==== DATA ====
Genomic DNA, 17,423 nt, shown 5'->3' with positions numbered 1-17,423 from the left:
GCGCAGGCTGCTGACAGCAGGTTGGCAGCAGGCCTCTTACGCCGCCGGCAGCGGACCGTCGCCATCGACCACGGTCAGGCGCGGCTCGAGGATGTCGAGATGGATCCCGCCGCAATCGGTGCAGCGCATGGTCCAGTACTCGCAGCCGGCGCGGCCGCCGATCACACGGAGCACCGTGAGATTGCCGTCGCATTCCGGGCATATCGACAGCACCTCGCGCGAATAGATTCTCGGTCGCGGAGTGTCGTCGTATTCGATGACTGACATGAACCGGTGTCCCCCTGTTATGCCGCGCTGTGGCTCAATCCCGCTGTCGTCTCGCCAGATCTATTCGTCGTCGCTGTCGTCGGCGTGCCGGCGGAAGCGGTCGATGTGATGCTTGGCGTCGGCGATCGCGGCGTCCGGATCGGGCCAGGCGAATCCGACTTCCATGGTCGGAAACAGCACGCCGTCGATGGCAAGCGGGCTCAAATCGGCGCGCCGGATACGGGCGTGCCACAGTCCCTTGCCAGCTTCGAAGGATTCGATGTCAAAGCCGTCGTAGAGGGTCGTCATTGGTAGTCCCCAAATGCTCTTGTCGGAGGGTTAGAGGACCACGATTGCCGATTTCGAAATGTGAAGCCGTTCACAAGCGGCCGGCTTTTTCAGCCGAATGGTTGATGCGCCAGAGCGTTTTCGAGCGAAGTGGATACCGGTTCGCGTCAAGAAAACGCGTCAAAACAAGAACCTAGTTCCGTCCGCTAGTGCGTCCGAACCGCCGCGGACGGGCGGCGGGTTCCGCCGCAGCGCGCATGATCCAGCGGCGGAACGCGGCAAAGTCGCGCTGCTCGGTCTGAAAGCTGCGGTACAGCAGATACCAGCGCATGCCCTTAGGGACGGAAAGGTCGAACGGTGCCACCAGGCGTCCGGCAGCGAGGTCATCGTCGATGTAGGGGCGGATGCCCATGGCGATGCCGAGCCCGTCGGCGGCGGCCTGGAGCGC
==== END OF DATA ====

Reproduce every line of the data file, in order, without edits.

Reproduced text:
Genomic DNA, 17,423 nt, shown 5'->3' with positions numbered 1-17,423 from the left:
GCGCAGGCTGCTGACAGCAGGTTGGCAGCAGGCCTCTTACGCCGCCGGCAGCGGACCGTCGCCATCGACCACGGTCAGGCGCGGCTCGAGGATGTCGAGATGGATCCCGCCGCAATCGGTGCAGCGCATGGTCCAGTACTCGCAGCCGGCGCGGCCGCCGATCACACGGAGCACCGTGAGATTGCCGTCGCATTCCGGGCATATCGACAGCACCTCGCGCGAATAGATTCTCGGTCGCGGAGTGTCGTCGTATTCGATGACTGACATGAACCGGTGTCCCCCTGTTATGCCGCGCTGTGGCTCAATCCCGCTGTCGTCTCGCCAGATCTATTCGTCGTCGCTGTCGTCGGCGTGCCGGCGGAAGCGGTCGATGTGATGCTTGGCGTCGGCGATCGCGGCGTCCGGATCGGGCCAGGCGAATCCGACTTCCATGGTCGGAAACAGCACGCCGTCGATGGCAAGCGGGCTCAAATCGGCGCGCCGGATACGGGCGTGCCACAGTCCCTTGCCAGCTTCGAAGGATTCGATGTCAAAGCCGTCGTAGAGGGTCGTCATTGGTAGTCCCCAAATGCTCTTGTCGGAGGGTTAGAGGACCACGATTGCCGATTTCGAAATGTGAAGCCGTTCACAAGCGGCCGGCTTTTTCAGCCGAATGGTTGATGCGCCAGAGCGTTTTCGAGCGAAGTGGATACCGGTTCGCGTCAAGAAAACGCGTCAAAACAAGAACCTAGTTCCGTCCGCTAGTGCGTCCGAACCGCCGCGGACGGGCGGCGGGTTCCGCCGCAGCGCGCATGATCCAGCGGCGGAACGCGGCAAAGTCGCGCTGCTCGGTCTGAAAGCTGCGGTACAGCAGATACCAGCGCATGCCCTTAGGGACGGAAAGGTCGAACGGTGCCACCAGGCGTCCGGCAGCGAGGTCATCGTCGATGTAGGGGCGGATGCCCATGGCGATGCCGAGCCCGTCGGCGGCGGCCTGGAGCGC